Paytm looks to hire staff from smaller towns: Founder

Paytm putting efforts to hire staff from smaller towns, allow them to continue WFH, says founder Vijay Shekhar Sharma.

Representative image: iStock Photo

 Paytm has doubled down on its efforts to hire staff from smaller towns and allow them to continue working from those locations instead of moving to its offices in larger cities amid the pandemic, its founder Vijay Shekhar Sharma said on Wednesday.

Speaking at the ClearTax e-Invoicing Leadership Conclave, Sharma said that initially, the plan was to get the new recruits to join the larger offices whenever the situation would have eased.

"We figured out that we could now recruit from cities where we were previously not going and people don't have to move to the big cities.

"We are doubling down on that... (People) can now work from wherever they are — Chandigarh, Jalandhar, Odisha... Our plan (is) that we will recruit in small cities and not ask them to join (offices) in the big cities," he added.

Sharma said while the company has not zeroed down on a specific model but about 20-25 per cent of its staff could continue to work remotely in the future.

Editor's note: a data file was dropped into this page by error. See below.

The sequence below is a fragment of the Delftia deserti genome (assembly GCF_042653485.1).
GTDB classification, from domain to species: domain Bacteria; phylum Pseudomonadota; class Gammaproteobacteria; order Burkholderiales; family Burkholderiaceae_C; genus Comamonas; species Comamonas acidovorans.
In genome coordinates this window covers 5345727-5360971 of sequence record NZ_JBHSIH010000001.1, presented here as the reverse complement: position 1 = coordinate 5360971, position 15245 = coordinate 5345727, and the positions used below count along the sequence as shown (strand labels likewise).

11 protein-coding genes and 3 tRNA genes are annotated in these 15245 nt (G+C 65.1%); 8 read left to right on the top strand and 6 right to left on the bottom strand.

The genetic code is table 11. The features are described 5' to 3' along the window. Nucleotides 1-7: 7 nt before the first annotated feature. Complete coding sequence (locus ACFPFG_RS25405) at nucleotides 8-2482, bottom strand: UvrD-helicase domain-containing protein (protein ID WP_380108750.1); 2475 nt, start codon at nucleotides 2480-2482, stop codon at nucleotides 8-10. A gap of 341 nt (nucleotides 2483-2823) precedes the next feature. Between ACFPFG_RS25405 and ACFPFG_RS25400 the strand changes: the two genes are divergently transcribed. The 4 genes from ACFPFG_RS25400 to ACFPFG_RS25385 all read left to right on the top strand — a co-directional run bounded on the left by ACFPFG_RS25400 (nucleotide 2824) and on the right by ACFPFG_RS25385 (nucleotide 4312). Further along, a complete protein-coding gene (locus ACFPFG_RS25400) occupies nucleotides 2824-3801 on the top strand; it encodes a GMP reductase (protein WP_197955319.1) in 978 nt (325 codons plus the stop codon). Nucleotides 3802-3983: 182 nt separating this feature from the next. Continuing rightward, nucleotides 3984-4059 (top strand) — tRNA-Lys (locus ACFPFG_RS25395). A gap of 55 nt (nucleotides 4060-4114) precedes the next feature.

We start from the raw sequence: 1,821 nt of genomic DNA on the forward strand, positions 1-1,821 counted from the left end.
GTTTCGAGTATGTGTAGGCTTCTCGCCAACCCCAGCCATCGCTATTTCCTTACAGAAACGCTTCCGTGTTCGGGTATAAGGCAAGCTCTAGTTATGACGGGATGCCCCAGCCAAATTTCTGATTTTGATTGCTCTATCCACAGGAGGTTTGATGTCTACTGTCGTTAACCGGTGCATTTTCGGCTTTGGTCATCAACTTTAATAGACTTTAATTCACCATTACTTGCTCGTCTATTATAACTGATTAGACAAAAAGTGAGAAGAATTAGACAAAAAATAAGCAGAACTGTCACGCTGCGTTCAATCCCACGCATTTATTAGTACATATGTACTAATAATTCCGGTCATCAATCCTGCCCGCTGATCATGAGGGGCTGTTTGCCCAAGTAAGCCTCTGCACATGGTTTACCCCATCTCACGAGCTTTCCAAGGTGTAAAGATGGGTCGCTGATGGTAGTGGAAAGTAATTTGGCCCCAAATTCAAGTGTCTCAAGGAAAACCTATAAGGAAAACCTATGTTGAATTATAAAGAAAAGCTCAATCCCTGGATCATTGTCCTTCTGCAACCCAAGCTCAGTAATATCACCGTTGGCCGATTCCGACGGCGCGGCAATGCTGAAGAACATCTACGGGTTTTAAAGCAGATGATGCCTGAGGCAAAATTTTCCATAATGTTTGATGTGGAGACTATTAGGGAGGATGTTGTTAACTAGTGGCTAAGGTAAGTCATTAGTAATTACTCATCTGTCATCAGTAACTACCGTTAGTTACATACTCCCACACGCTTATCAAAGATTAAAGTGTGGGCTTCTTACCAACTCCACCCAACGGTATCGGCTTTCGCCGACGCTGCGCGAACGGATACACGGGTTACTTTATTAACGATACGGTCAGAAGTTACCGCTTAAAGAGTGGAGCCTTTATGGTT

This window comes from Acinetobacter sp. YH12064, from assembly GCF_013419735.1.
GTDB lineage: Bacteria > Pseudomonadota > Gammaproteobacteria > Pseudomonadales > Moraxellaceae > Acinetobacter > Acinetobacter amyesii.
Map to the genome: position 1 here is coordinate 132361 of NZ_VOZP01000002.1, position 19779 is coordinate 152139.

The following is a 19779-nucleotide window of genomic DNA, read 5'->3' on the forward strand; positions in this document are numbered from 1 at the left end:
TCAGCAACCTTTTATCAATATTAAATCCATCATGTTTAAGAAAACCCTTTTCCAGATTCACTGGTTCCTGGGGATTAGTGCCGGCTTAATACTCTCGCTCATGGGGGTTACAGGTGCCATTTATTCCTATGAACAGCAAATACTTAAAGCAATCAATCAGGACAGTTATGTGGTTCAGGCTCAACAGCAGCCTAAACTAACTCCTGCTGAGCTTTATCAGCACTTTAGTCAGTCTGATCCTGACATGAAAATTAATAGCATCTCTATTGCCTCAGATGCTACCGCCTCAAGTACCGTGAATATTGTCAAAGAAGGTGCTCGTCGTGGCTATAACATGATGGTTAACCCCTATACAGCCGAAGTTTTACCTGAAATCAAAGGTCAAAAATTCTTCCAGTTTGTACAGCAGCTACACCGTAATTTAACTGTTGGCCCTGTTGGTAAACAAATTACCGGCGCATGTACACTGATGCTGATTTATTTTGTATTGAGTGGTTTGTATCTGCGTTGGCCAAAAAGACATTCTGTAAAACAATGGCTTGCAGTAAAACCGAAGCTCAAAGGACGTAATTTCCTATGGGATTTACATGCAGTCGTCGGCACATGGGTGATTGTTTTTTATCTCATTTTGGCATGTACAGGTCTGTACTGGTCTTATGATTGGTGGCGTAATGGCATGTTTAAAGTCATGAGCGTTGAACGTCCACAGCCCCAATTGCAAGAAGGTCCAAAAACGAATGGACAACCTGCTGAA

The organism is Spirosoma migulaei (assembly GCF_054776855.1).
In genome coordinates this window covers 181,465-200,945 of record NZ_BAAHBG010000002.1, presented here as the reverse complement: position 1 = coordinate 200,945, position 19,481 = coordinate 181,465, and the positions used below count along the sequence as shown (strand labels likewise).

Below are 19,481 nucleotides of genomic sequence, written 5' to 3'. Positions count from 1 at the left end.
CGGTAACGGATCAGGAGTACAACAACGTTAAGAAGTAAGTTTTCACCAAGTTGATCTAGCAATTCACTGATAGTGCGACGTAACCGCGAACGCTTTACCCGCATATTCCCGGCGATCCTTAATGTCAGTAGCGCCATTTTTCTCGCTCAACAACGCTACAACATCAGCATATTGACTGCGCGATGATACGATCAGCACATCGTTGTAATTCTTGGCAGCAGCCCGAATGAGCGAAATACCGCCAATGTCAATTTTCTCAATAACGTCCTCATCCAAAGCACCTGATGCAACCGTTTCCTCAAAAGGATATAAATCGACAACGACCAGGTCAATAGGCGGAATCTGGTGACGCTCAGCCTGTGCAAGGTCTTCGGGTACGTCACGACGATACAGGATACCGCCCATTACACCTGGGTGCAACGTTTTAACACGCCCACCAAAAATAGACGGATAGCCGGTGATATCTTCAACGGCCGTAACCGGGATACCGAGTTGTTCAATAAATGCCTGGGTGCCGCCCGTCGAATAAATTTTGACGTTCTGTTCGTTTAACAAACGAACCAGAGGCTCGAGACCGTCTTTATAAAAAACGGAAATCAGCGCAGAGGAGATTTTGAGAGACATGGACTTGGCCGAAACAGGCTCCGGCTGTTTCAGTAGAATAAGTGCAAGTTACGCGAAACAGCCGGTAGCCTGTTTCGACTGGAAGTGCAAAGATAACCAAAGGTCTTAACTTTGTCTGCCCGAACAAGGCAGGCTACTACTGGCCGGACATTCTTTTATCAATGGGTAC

The pandemic and the lockdown that followed had forced companies across sectors to allow employees to work from home. IT and IT-enabled services companies are now looking at bringing in a hybrid model to allow a percentage of staff to continue working remotely without going to offices.

Last month, the government had also announced simplified guidelines for other service providers (OSPs), including BPOs and ITeS companies, to reduce the compliance burden on them and to facilitate 'work from home' and 'work from anywhere' framework.

Industry executives had said these steps will help promote new job opportunities (especially in smaller towns), encourage innovation ecosystem, and support the development of an inclusive and diverse workforce.

Sharma also talked about how India's prowess in software can be leveraged to build software to enhance productivity levels.

"I am enamoured by the opportunity to serve the common citizen of this country using software technology at a scale that when it says software will eat the world, India's software will eat the world's unproductivity... We, in India, will make ourselves productive and solve our customers' needs which will be never possible in another part of the word," he said.

Sharma said India will remain its primary market. "In two-three years, we will add the dimension of more international markets. The intention is to build an Indian technology company which is loved and regarded in the international market." he said.